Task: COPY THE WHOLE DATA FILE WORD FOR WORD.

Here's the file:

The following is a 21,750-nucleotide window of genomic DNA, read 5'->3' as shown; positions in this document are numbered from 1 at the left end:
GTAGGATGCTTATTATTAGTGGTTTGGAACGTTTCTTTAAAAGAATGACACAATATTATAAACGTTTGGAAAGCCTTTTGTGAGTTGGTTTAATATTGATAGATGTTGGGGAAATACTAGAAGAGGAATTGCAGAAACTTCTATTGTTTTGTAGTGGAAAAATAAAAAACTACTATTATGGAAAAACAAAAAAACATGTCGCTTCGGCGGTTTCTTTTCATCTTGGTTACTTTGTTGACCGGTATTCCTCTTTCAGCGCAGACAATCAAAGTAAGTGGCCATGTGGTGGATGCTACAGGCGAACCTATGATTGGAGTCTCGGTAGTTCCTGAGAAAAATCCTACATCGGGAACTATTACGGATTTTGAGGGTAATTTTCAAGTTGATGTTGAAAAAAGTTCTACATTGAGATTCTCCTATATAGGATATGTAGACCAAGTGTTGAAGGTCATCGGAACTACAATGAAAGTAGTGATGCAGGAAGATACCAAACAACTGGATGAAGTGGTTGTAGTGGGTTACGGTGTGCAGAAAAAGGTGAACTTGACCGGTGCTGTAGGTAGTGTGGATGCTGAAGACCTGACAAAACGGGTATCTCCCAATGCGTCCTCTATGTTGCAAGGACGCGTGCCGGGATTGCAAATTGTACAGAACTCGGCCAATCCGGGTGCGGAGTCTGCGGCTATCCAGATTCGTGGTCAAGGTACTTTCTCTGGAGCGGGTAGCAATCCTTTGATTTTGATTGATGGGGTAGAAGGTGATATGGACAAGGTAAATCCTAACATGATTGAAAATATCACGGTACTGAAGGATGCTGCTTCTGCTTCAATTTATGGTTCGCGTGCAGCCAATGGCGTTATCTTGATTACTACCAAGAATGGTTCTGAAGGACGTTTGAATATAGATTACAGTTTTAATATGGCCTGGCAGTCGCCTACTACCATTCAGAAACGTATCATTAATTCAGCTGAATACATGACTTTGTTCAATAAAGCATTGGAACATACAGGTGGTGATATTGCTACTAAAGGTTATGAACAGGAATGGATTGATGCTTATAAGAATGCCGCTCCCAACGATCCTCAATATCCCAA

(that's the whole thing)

The following is a 21,750-nucleotide window of genomic DNA, read 5'->3' as shown; positions in this document are numbered from 1 at the left end:
GTAGGATGCTTATTATTAGTGGTTTGGAACGTTTCTTTAAAAGAATGACACAATATTATAAACGTTTGGAAAGCCTTTTGTGAGTTGGTTTAATATTGATAGATGTTGGGGAAATACTAGAAGAGGAATTGCAGAAACTTCTATTGTTTTGTAGTGGAAAAATAAAAAACTACTATTATGGAAAAACAAAAAAACATGTCGCTTCGGCGGTTTCTTTTCATCTTGGTTACTTTGTTGACCGGTATTCCTCTTTCAGCGCAGACAATCAAAGTAAGTGGCCATGTGGTGGATGCTACAGGCGAACCTATGATTGGAGTCTCGGTAGTTCCTGAGAAAAATCCTACATCGGGAACTATTACGGATTTTGAGGGTAATTTTCAAGTTGATGTTGAAAAAAGTTCTACATTGAGATTCTCCTATATAGGATATGTAGACCAAGTGTTGAAGGTCATCGGAACTACAATGAAAGTAGTGATGCAGGAAGATACCAAACAACTGGATGAAGTGGTTGTAGTGGGTTACGGTGTGCAGAAAAAGGTGAACTTGACCGGTGCTGTAGGTAGTGTGGATGCTGAAGACCTGACAAAACGGGTATCTCCCAATGCGTCCTCTATGTTGCAAGGACGCGTGCCGGGATTGCAAATTGTACAGAACTCGGCCAATCCGGGTGCGGAGTCTGCGGCTATCCAGATTCGTGGTCAAGGTACTTTCTCTGGAGCGGGTAGCAATCCTTTGATTTTGATTGATGGGGTAGAAGGTGATATGGACAAGGTAAATCCTAACATGATTGAAAATATCACGGTACTGAAGGATGCTGCTTCTGCTTCAATTTATGGTTCGCGTGCAGCCAATGGCGTTATCTTGATTACTACCAAGAATGGTTCTGAAGGACGTTTGAATATAGATTACAGTTTTAATATGGCCTGGCAGTCGCCTACTACCATTCAGAAACGTATCATTAATTCAGCTGAATACATGACTTTGTTCAATAAAGCATTGGAACATACAGGTGGTGATATTGCTACTAAAGGTTATGAACAGGAATGGATTGATGCTTATAAGAATGCCGCTCCCAACGATCCTCAATATCCCAA